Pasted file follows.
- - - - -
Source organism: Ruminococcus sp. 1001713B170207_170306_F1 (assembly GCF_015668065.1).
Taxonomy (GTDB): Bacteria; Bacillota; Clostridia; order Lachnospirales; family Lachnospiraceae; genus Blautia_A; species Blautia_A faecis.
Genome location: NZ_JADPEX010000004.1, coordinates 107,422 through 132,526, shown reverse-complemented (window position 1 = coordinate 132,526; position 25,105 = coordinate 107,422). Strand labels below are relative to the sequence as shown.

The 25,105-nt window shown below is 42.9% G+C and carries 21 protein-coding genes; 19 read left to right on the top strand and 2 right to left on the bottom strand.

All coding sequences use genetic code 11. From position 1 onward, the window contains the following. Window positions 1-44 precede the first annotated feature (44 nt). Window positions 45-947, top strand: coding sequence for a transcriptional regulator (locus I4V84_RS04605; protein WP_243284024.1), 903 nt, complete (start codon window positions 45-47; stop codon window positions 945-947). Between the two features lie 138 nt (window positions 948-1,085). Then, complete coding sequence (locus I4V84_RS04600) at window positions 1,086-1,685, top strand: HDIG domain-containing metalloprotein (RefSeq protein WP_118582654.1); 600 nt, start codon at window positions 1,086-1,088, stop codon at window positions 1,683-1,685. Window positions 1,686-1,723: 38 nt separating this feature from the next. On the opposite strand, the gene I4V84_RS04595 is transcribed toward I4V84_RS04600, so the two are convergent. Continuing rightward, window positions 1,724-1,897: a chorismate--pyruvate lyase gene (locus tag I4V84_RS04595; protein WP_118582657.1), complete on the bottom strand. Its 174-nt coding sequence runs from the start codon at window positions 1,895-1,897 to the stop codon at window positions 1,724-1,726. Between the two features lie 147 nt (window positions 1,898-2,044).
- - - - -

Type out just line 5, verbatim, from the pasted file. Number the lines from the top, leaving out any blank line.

All coding sequences use genetic code 11. From position 1 onward, the window contains the following. Window positions 1-44 precede the first annotated feature (44 nt). Window positions 45-947, top strand: coding sequence for a transcriptional regulator (locus I4V84_RS04605; protein WP_243284024.1), 903 nt, complete (start codon window positions 45-47; stop codon window positions 945-947). Between the two features lie 138 nt (window positions 948-1,085). Then, complete coding sequence (locus I4V84_RS04600) at window positions 1,086-1,685, top strand: HDIG domain-containing metalloprotein (RefSeq protein WP_118582654.1); 600 nt, start codon at window positions 1,086-1,088, stop codon at window positions 1,683-1,685. Window positions 1,686-1,723: 38 nt separating this feature from the next. On the opposite strand, the gene I4V84_RS04595 is transcribed toward I4V84_RS04600, so the two are convergent. Continuing rightward, window positions 1,724-1,897: a chorismate--pyruvate lyase gene (locus tag I4V84_RS04595; protein WP_118582657.1), complete on the bottom strand. Its 174-nt coding sequence runs from the start codon at window positions 1,895-1,897 to the stop codon at window positions 1,724-1,726. Between the two features lie 147 nt (window positions 1,898-2,044).